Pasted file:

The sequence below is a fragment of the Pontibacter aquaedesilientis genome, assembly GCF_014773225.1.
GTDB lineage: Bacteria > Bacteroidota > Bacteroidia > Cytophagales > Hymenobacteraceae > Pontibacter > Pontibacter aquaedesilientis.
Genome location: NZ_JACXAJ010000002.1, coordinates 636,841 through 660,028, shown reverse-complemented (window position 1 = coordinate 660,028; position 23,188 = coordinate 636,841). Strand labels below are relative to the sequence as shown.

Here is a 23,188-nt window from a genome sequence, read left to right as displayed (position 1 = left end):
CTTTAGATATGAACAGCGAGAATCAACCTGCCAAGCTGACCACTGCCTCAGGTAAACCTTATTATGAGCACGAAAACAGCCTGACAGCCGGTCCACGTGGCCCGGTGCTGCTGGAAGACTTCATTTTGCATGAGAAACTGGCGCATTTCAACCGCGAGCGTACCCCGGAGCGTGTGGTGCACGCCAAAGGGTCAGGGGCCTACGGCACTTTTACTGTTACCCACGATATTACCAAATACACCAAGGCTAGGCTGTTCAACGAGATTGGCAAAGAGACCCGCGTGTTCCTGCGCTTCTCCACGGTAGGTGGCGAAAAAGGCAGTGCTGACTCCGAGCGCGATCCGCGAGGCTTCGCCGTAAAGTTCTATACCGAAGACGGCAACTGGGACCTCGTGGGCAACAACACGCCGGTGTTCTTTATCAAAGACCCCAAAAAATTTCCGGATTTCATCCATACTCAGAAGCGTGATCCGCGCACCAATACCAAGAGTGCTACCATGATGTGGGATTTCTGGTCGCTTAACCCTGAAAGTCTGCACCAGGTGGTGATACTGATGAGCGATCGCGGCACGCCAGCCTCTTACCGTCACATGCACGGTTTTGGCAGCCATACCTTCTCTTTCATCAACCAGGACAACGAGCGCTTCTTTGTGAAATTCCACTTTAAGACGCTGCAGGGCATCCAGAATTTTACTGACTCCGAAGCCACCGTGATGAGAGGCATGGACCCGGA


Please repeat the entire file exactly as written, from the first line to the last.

The sequence below is a fragment of the Pontibacter aquaedesilientis genome, assembly GCF_014773225.1.
GTDB lineage: Bacteria > Bacteroidota > Bacteroidia > Cytophagales > Hymenobacteraceae > Pontibacter > Pontibacter aquaedesilientis.
Genome location: NZ_JACXAJ010000002.1, coordinates 636,841 through 660,028, shown reverse-complemented (window position 1 = coordinate 660,028; position 23,188 = coordinate 636,841). Strand labels below are relative to the sequence as shown.

Here is a 23,188-nt window from a genome sequence, read left to right as displayed (position 1 = left end):
CTTTAGATATGAACAGCGAGAATCAACCTGCCAAGCTGACCACTGCCTCAGGTAAACCTTATTATGAGCACGAAAACAGCCTGACAGCCGGTCCACGTGGCCCGGTGCTGCTGGAAGACTTCATTTTGCATGAGAAACTGGCGCATTTCAACCGCGAGCGTACCCCGGAGCGTGTGGTGCACGCCAAAGGGTCAGGGGCCTACGGCACTTTTACTGTTACCCACGATATTACCAAATACACCAAGGCTAGGCTGTTCAACGAGATTGGCAAAGAGACCCGCGTGTTCCTGCGCTTCTCCACGGTAGGTGGCGAAAAAGGCAGTGCTGACTCCGAGCGCGATCCGCGAGGCTTCGCCGTAAAGTTCTATACCGAAGACGGCAACTGGGACCTCGTGGGCAACAACACGCCGGTGTTCTTTATCAAAGACCCCAAAAAATTTCCGGATTTCATCCATACTCAGAAGCGTGATCCGCGCACCAATACCAAGAGTGCTACCATGATGTGGGATTTCTGGTCGCTTAACCCTGAAAGTCTGCACCAGGTGGTGATACTGATGAGCGATCGCGGCACGCCAGCCTCTTACCGTCACATGCACGGTTTTGGCAGCCATACCTTCTCTTTCATCAACCAGGACAACGAGCGCTTCTTTGTGAAATTCCACTTTAAGACGCTGCAGGGCATCCAGAATTTTACTGACTCCGAAGCCACCGTGATGAGAGGCATGGACCCGGA